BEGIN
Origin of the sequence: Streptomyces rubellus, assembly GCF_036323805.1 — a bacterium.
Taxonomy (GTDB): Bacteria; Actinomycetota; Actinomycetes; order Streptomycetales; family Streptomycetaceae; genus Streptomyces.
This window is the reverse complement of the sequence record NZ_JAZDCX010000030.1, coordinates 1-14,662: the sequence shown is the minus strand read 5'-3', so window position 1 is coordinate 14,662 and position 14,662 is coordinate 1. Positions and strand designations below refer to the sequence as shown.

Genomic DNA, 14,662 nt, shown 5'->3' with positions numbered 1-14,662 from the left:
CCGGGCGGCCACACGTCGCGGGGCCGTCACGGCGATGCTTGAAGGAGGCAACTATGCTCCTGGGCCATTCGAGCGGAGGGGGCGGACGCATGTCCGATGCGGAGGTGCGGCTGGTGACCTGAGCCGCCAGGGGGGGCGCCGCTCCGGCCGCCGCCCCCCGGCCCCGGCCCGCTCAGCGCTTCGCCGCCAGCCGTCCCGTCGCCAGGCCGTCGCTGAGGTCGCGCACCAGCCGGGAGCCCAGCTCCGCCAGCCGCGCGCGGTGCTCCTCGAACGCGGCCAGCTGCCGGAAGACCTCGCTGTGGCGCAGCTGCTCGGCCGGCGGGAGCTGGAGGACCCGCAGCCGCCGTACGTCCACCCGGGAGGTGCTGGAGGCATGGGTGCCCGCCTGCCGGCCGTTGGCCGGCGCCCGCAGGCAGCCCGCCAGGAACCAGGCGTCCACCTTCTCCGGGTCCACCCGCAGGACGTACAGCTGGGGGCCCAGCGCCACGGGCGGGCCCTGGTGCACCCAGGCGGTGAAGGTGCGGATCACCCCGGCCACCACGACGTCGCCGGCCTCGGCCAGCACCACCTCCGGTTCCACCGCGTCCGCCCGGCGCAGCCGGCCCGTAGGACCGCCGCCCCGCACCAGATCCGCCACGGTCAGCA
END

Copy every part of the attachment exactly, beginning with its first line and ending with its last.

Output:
Origin of the sequence: Streptomyces rubellus, assembly GCF_036323805.1 — a bacterium.
Taxonomy (GTDB): Bacteria; Actinomycetota; Actinomycetes; order Streptomycetales; family Streptomycetaceae; genus Streptomyces.
This window is the reverse complement of the sequence record NZ_JAZDCX010000030.1, coordinates 1-14,662: the sequence shown is the minus strand read 5'-3', so window position 1 is coordinate 14,662 and position 14,662 is coordinate 1. Positions and strand designations below refer to the sequence as shown.

Genomic DNA, 14,662 nt, shown 5'->3' with positions numbered 1-14,662 from the left:
CCGGGCGGCCACACGTCGCGGGGCCGTCACGGCGATGCTTGAAGGAGGCAACTATGCTCCTGGGCCATTCGAGCGGAGGGGGCGGACGCATGTCCGATGCGGAGGTGCGGCTGGTGACCTGAGCCGCCAGGGGGGGCGCCGCTCCGGCCGCCGCCCCCCGGCCCCGGCCCGCTCAGCGCTTCGCCGCCAGCCGTCCCGTCGCCAGGCCGTCGCTGAGGTCGCGCACCAGCCGGGAGCCCAGCTCCGCCAGCCGCGCGCGGTGCTCCTCGAACGCGGCCAGCTGCCGGAAGACCTCGCTGTGGCGCAGCTGCTCGGCCGGCGGGAGCTGGAGGACCCGCAGCCGCCGTACGTCCACCCGGGAGGTGCTGGAGGCATGGGTGCCCGCCTGCCGGCCGTTGGCCGGCGCCCGCAGGCAGCCCGCCAGGAACCAGGCGTCCACCTTCTCCGGGTCCACCCGCAGGACGTACAGCTGGGGGCCCAGCGCCACGGGCGGGCCCTGGTGCACCCAGGCGGTGAAGGTGCGGATCACCCCGGCCACCACGACGTCGCCGGCCTCGGCCAGCACCACCTCCGGTTCCACCGCGTCCGCCCGGCGCAGCCGGCCCGTAGGACCGCCGCCCCGCACCAGATCCGCCACGGTCAGCA